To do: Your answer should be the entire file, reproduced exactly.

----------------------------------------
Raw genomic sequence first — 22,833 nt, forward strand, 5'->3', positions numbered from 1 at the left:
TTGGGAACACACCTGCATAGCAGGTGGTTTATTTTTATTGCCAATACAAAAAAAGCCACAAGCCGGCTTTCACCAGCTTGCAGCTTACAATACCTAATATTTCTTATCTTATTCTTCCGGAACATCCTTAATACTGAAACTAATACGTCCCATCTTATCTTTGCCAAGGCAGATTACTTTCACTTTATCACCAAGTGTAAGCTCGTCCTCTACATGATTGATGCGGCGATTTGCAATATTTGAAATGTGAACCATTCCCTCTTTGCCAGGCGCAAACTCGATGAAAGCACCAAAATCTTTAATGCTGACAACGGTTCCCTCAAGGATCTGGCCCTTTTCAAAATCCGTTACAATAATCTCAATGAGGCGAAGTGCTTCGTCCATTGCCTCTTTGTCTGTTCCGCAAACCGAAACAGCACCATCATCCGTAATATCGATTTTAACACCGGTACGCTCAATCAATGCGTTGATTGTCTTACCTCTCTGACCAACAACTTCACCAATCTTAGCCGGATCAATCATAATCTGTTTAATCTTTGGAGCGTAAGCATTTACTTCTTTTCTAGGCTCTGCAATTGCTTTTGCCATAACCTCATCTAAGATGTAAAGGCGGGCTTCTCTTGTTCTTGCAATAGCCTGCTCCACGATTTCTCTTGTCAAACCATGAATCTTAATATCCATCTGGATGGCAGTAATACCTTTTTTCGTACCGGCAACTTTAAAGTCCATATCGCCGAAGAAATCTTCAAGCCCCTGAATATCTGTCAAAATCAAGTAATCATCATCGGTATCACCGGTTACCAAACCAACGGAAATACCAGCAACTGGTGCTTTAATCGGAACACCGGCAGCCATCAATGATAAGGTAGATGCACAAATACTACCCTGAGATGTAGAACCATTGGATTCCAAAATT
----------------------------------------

Raw genomic sequence first — 22,833 nt, forward strand, 5'->3', positions numbered from 1 at the left:
TTGGGAACACACCTGCATAGCAGGTGGTTTATTTTTATTGCCAATACAAAAAAAGCCACAAGCCGGCTTTCACCAGCTTGCAGCTTACAATACCTAATATTTCTTATCTTATTCTTCCGGAACATCCTTAATACTGAAACTAATACGTCCCATCTTATCTTTGCCAAGGCAGATTACTTTCACTTTATCACCAAGTGTAAGCTCGTCCTCTACATGATTGATGCGGCGATTTGCAATATTTGAAATGTGAACCATTCCCTCTTTGCCAGGCGCAAACTCGATGAAAGCACCAAAATCTTTAATGCTGACAACGGTTCCCTCAAGGATCTGGCCCTTTTCAAAATCCGTTACAATAATCTCAATGAGGCGAAGTGCTTCGTCCATTGCCTCTTTGTCTGTTCCGCAAACCGAAACAGCACCATCATCCGTAATATCGATTTTAACACCGGTACGCTCAATCAATGCGTTGATTGTCTTACCTCTCTGACCAACAACTTCACCAATCTTAGCCGGATCAATCATAATCTGTTTAATCTTTGGAGCGTAAGCATTTACTTCTTTTCTAGGCTCTGCAATTGCTTTTGCCATAACCTCATCTAAGATGTAAAGGCGGGCTTCTCTTGTTCTTGCAATAGCCTGCTCCACGATTTCTCTTGTCAAACCATGAATCTTAATATCCATCTGGATGGCAGTAATACCTTTTTTCGTACCGGCAACTTTAAAGTCCATATCGCCGAAGAAATCTTCAAGCCCCTGAATATCTGTCAAAATCAAGTAATCATCATCGGTATCACCGGTTACCAAACCAACGGAAATACCAGCAACTGGTGCTTTAATCGGAACACCGGCAGCCATCAATGATAAGGTAGATGCACAAATACTACCCTGAGATGTAGAACCATTGGATTCCAAAATT